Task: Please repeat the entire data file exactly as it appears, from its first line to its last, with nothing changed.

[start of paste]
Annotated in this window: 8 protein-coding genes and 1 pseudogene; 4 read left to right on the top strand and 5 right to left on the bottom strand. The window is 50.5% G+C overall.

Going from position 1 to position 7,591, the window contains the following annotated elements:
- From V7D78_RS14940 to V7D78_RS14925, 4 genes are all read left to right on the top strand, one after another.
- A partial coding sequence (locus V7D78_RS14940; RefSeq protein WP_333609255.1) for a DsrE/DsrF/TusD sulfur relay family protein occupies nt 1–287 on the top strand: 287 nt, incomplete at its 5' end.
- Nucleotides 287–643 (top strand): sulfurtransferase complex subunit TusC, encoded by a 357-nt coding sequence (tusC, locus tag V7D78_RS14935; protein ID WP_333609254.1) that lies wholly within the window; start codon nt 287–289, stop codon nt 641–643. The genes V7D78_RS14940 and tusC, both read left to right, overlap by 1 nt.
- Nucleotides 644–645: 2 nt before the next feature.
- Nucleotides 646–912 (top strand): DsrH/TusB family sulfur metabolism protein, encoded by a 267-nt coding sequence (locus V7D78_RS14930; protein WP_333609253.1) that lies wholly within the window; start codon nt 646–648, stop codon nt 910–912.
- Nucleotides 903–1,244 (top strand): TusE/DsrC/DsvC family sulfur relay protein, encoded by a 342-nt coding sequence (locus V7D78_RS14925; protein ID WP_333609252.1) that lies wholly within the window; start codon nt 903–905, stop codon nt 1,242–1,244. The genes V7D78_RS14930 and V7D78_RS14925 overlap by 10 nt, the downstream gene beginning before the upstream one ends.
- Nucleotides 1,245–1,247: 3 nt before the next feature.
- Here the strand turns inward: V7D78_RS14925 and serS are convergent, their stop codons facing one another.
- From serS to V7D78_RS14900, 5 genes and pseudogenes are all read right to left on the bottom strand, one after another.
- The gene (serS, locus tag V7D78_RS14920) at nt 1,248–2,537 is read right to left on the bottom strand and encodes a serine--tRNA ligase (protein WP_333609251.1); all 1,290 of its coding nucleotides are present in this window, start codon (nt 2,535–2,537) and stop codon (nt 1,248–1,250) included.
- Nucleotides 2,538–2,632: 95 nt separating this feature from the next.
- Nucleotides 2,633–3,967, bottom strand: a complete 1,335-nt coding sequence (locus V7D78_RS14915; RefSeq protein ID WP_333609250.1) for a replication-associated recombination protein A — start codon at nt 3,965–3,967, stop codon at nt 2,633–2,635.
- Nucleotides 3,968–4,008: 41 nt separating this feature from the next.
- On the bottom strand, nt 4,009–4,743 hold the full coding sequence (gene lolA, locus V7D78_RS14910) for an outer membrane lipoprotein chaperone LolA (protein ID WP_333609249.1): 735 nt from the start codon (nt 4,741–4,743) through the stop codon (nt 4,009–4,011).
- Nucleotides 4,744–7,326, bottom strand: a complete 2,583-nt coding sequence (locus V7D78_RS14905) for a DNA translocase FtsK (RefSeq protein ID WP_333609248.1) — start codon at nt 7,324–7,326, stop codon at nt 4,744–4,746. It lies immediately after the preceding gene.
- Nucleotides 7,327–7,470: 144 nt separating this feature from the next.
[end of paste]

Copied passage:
Annotated in this window: 8 protein-coding genes and 1 pseudogene; 4 read left to right on the top strand and 5 right to left on the bottom strand. The window is 50.5% G+C overall.

Going from position 1 to position 7,591, the window contains the following annotated elements:
- From V7D78_RS14940 to V7D78_RS14925, 4 genes are all read left to right on the top strand, one after another.
- A partial coding sequence (locus V7D78_RS14940; RefSeq protein WP_333609255.1) for a DsrE/DsrF/TusD sulfur relay family protein occupies nt 1–287 on the top strand: 287 nt, incomplete at its 5' end.
- Nucleotides 287–643 (top strand): sulfurtransferase complex subunit TusC, encoded by a 357-nt coding sequence (tusC, locus tag V7D78_RS14935; protein ID WP_333609254.1) that lies wholly within the window; start codon nt 287–289, stop codon nt 641–643. The genes V7D78_RS14940 and tusC, both read left to right, overlap by 1 nt.
- Nucleotides 644–645: 2 nt before the next feature.
- Nucleotides 646–912 (top strand): DsrH/TusB family sulfur metabolism protein, encoded by a 267-nt coding sequence (locus V7D78_RS14930; protein WP_333609253.1) that lies wholly within the window; start codon nt 646–648, stop codon nt 910–912.
- Nucleotides 903–1,244 (top strand): TusE/DsrC/DsvC family sulfur relay protein, encoded by a 342-nt coding sequence (locus V7D78_RS14925; protein ID WP_333609252.1) that lies wholly within the window; start codon nt 903–905, stop codon nt 1,242–1,244. The genes V7D78_RS14930 and V7D78_RS14925 overlap by 10 nt, the downstream gene beginning before the upstream one ends.
- Nucleotides 1,245–1,247: 3 nt before the next feature.
- Here the strand turns inward: V7D78_RS14925 and serS are convergent, their stop codons facing one another.
- From serS to V7D78_RS14900, 5 genes and pseudogenes are all read right to left on the bottom strand, one after another.
- The gene (serS, locus tag V7D78_RS14920) at nt 1,248–2,537 is read right to left on the bottom strand and encodes a serine--tRNA ligase (protein WP_333609251.1); all 1,290 of its coding nucleotides are present in this window, start codon (nt 2,535–2,537) and stop codon (nt 1,248–1,250) included.
- Nucleotides 2,538–2,632: 95 nt separating this feature from the next.
- Nucleotides 2,633–3,967, bottom strand: a complete 1,335-nt coding sequence (locus V7D78_RS14915; RefSeq protein ID WP_333609250.1) for a replication-associated recombination protein A — start codon at nt 3,965–3,967, stop codon at nt 2,633–2,635.
- Nucleotides 3,968–4,008: 41 nt separating this feature from the next.
- On the bottom strand, nt 4,009–4,743 hold the full coding sequence (gene lolA, locus V7D78_RS14910) for an outer membrane lipoprotein chaperone LolA (protein ID WP_333609249.1): 735 nt from the start codon (nt 4,741–4,743) through the stop codon (nt 4,009–4,011).
- Nucleotides 4,744–7,326, bottom strand: a complete 2,583-nt coding sequence (locus V7D78_RS14905) for a DNA translocase FtsK (RefSeq protein ID WP_333609248.1) — start codon at nt 7,324–7,326, stop codon at nt 4,744–4,746. It lies immediately after the preceding gene.
- Nucleotides 7,327–7,470: 144 nt separating this feature from the next.